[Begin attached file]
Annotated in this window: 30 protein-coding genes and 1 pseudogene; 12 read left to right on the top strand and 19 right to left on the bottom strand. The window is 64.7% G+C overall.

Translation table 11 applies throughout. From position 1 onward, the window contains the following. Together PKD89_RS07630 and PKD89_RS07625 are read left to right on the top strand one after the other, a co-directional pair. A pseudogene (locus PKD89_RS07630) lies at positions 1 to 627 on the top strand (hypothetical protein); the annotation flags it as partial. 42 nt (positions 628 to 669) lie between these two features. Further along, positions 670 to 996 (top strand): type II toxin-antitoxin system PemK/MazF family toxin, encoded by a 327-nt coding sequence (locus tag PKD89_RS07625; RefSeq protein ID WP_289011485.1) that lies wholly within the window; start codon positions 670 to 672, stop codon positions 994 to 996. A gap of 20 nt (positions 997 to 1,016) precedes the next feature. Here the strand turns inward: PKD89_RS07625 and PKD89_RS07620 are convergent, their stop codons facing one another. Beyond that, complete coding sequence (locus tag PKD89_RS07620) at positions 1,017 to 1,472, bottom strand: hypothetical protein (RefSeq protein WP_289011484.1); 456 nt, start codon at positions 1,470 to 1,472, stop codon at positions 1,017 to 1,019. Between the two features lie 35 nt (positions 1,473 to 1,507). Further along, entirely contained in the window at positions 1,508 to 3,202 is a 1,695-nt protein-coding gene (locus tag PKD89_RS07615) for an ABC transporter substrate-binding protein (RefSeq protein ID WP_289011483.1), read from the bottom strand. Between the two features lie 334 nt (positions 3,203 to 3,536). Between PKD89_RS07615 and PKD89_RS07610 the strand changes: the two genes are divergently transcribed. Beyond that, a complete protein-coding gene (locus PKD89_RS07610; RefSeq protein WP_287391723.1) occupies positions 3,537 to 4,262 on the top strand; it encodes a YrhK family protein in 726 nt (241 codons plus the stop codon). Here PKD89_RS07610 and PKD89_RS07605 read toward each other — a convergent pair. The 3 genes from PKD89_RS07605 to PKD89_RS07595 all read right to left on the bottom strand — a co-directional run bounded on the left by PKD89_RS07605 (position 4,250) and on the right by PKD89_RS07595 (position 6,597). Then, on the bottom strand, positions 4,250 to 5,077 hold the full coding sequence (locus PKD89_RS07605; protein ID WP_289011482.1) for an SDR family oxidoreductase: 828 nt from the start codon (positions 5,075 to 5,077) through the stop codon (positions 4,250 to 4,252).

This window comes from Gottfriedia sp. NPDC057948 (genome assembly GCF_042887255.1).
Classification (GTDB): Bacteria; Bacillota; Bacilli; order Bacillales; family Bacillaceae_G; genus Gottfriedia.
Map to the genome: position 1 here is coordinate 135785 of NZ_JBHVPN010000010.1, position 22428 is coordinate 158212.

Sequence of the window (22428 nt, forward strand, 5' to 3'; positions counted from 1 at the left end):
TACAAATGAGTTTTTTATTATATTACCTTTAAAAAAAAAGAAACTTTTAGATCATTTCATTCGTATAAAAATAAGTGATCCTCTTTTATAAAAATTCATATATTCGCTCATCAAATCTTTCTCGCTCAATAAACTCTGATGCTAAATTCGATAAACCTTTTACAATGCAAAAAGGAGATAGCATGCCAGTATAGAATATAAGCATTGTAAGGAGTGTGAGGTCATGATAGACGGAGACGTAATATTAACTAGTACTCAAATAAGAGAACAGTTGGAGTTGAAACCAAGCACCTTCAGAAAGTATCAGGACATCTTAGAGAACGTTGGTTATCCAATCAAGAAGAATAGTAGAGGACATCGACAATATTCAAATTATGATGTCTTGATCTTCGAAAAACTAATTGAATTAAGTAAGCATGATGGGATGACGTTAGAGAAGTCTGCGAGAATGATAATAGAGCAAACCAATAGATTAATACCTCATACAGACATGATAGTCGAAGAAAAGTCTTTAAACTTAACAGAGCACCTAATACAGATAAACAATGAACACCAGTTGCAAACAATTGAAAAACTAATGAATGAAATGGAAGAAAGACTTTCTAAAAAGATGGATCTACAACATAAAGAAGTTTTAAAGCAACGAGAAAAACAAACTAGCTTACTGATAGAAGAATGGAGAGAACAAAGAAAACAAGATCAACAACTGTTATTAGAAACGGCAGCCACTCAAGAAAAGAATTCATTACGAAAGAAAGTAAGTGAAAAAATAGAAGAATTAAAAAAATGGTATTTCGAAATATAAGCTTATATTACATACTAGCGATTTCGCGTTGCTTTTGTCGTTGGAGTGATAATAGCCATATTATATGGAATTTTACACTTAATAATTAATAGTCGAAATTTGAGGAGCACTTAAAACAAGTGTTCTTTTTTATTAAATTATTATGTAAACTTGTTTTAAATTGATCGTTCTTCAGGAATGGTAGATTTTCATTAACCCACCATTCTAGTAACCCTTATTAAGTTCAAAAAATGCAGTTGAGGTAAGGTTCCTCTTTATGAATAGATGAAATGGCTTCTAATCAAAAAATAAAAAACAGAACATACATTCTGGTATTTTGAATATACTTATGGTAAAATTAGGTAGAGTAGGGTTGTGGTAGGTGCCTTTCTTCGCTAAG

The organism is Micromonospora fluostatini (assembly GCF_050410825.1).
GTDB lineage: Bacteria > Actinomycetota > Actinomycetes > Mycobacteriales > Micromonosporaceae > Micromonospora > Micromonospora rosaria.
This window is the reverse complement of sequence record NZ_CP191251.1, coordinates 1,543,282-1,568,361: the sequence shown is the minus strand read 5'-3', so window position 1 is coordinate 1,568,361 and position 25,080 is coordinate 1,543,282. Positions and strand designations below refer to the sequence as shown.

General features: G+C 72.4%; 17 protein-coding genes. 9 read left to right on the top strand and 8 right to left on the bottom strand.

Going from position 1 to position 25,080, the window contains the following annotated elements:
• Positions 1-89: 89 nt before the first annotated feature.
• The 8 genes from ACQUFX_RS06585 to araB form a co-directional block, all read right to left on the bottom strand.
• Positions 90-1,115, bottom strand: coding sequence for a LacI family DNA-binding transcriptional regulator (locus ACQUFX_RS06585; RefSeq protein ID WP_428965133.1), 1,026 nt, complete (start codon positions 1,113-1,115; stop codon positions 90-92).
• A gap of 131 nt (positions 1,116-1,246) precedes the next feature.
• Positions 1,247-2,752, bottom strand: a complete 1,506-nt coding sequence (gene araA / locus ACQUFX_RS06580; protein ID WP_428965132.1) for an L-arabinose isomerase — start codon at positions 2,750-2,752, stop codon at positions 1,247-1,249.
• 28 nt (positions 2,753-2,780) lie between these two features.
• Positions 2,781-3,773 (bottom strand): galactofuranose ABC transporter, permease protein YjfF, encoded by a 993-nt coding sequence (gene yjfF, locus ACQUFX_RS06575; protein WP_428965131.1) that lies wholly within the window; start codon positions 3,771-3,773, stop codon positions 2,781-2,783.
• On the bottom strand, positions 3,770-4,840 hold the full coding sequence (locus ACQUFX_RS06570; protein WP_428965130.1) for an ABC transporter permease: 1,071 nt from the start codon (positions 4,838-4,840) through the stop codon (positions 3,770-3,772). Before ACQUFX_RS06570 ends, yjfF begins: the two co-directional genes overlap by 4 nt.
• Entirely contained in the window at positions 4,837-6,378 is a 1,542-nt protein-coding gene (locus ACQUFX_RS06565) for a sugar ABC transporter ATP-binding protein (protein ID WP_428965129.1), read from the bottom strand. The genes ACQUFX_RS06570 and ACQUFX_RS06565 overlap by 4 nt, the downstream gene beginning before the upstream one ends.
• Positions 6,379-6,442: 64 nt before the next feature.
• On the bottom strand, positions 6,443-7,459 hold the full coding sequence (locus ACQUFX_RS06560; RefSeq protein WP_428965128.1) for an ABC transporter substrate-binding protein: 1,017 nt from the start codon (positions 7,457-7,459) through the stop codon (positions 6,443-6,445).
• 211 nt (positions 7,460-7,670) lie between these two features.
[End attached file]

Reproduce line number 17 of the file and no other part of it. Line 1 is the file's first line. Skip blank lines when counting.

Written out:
• Positions 1,247-2,752, bottom strand: a complete 1,506-nt coding sequence (gene araA / locus ACQUFX_RS06580; protein ID WP_428965132.1) for an L-arabinose isomerase — start codon at positions 2,750-2,752, stop codon at positions 1,247-1,249.